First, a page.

Conical stromatolites are thought to be robust indicators of the presence of photosynthetic and phototactic microbes in aquatic environments as early as 3.5 billion years ago. However, phototaxis alone cannot explain the ubiquity of disrupted, curled, and contorted laminae in the crests of many Mesoproterozoic, Paleoproterozoic, and some Archean conical stromatolites. Here, we demonstrate that cyanobacterial production of oxygen in the tips of modern conical aggregates creates contorted laminae and submillimeter-to-millimeter-scale enmeshed bubbles. Similarly sized fossil bubbles and contorted laminae may be present only in the crestal zones of some conical stromatolites 2.7 billion years old or younger. This implies not only that cyanobacteria built Proterozoic conical stromatolites but also that fossil bubbles may constrain the timing of the evolution of oxygenic photosynthesis.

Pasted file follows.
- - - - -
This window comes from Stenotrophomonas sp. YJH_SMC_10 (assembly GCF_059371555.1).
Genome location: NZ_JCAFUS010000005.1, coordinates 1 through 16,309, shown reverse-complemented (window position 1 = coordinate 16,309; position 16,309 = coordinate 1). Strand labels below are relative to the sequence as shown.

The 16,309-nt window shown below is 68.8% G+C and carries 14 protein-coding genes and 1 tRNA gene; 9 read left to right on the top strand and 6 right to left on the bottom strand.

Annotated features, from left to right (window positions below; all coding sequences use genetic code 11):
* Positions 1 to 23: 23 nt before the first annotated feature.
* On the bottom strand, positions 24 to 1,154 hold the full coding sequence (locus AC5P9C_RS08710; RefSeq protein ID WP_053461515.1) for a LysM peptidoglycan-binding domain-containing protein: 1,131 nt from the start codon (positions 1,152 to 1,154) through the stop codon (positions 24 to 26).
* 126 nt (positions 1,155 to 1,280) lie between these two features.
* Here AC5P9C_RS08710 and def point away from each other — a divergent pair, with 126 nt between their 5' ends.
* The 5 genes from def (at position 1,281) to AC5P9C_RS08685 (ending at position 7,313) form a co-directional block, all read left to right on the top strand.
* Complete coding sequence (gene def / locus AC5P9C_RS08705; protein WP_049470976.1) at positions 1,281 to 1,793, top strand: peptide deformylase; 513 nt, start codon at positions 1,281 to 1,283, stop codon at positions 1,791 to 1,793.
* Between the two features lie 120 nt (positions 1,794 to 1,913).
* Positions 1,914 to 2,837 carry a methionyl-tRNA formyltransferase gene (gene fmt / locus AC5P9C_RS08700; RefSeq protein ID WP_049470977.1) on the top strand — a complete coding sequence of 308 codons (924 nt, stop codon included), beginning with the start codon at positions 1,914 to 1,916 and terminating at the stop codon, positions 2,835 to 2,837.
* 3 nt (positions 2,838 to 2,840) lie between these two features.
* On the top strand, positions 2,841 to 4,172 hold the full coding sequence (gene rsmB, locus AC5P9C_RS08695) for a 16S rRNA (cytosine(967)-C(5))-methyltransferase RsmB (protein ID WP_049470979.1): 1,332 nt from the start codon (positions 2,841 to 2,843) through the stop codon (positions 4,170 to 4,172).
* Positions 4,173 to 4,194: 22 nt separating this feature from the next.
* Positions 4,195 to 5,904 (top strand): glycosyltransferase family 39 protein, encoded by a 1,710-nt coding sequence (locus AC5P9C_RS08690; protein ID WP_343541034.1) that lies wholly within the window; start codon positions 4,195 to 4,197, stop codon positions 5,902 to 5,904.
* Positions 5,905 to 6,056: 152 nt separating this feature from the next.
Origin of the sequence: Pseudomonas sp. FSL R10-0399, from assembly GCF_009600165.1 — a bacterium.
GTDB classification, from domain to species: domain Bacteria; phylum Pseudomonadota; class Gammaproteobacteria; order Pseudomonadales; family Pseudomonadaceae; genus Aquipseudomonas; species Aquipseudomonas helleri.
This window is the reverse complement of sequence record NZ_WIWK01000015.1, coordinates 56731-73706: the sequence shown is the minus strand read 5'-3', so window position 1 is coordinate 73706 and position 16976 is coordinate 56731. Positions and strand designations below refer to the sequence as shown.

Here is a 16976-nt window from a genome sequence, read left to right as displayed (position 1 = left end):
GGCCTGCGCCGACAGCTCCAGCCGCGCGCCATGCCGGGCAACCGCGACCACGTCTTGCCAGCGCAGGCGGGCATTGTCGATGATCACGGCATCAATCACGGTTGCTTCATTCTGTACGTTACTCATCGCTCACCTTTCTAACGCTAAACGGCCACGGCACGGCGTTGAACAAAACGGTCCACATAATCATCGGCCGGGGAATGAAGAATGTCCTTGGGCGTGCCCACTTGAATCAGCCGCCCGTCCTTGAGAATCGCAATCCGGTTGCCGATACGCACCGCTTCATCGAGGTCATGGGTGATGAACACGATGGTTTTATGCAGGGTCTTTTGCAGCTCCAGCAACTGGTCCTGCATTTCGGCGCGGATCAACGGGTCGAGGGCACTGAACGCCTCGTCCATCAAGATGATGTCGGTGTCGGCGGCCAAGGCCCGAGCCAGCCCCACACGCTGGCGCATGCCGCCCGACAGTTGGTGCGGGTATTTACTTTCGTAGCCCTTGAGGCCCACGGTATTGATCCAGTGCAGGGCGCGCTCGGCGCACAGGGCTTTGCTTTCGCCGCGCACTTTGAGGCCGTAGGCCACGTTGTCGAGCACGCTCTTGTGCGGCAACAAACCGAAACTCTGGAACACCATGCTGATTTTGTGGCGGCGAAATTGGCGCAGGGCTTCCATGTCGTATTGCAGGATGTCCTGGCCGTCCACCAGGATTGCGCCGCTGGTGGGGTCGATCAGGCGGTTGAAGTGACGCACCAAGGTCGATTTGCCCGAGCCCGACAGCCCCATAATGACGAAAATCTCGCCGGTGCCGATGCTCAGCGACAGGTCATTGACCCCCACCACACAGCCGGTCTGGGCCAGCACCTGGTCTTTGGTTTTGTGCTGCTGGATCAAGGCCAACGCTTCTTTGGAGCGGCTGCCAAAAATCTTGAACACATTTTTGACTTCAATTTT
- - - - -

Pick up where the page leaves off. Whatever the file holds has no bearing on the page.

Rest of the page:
|Number of pages||5|
|Journal||Proceedings of the National Academy of Sciences of the United States of America|
|Publication status||Published - 2009 Jul 7|
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